the TRIAD project
Using innovative statistical, psychophysiological, and genetic methods, our goal is to understand how resilience is transmitted between parents and their children.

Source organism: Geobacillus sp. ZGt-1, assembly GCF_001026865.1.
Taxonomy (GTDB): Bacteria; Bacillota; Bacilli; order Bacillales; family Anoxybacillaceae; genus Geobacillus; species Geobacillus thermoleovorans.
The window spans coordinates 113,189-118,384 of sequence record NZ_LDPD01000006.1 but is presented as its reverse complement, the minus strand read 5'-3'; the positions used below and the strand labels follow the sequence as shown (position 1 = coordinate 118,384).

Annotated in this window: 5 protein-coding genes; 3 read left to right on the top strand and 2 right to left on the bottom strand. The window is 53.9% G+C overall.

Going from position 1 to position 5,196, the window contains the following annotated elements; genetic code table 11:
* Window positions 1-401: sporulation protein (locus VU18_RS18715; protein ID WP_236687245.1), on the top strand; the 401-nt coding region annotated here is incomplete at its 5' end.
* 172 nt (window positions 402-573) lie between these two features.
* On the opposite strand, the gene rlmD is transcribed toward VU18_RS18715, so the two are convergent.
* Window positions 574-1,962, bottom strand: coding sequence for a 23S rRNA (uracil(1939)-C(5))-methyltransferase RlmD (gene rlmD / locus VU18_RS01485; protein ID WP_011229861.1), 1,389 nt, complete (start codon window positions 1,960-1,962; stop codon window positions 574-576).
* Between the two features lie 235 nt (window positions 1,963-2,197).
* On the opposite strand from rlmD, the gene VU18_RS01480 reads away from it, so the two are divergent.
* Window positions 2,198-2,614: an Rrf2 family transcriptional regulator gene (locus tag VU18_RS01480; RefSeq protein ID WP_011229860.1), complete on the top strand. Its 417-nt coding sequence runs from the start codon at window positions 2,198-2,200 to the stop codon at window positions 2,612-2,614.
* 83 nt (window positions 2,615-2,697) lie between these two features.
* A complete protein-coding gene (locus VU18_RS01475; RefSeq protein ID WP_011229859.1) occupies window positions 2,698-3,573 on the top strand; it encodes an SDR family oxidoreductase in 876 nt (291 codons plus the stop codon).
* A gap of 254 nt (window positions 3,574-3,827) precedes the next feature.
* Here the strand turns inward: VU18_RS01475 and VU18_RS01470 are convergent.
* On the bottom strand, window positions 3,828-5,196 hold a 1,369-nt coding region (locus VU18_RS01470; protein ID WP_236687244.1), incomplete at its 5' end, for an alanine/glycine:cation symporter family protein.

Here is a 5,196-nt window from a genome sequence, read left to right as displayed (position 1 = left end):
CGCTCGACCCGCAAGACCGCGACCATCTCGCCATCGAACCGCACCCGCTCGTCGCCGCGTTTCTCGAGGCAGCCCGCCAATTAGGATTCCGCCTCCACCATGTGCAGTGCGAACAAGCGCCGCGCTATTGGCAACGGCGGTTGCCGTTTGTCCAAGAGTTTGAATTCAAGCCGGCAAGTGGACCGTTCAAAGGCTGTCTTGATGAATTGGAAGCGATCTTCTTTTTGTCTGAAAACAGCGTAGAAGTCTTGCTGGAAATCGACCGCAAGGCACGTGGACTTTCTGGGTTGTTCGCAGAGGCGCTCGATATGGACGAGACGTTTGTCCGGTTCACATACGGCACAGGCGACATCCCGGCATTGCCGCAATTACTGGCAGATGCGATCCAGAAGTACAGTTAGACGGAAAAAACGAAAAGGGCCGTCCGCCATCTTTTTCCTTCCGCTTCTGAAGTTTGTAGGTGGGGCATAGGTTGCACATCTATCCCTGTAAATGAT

The objective of this multidisciplinary inter-university research project is to enhance our comprehension of how resilience is passed on from parents to their children through experimental research utilizing innovative psychophysiological techniques, genetic research, and complex statistical models. Resilience refers to individuals' ability to cope with and recover from stressful events, safeguarding both parents and children against the development of mental health problems. Given that daily family life necessitates constant adaptation to changing and challenging circumstances, it is crucial to investigate methods of strengthening family resilience. In the TRIAD project, we investigate the transfer of stress resistance among mothers, fathers, and their 10 to 12-year-old children in Belgian families. This transmission of resilience is a dynamic process wherein family members influence one another's ability to recover from stressful events. We anticipate that the transfer of resilience is associated with biological and behavioral factors such as genetic traits, physiological reactivity, hormonal processes, and familial interaction patterns. Additionally, we examine heart rate variability, brain waves, eye movements, and the level of behavioral alignment between parents and their children when confronted with emotional and stressful situations. By exploring the connection between biology and behavior in relation to resilience transfer, we aim to make groundbreaking discoveries that can contribute to scientific advancements. Our ultimate objective is to offer strategies for supporting family resilience during times of distress by obtaining a better understanding of the underlying biopsychosocial mechanisms involved in the transmission of resilience.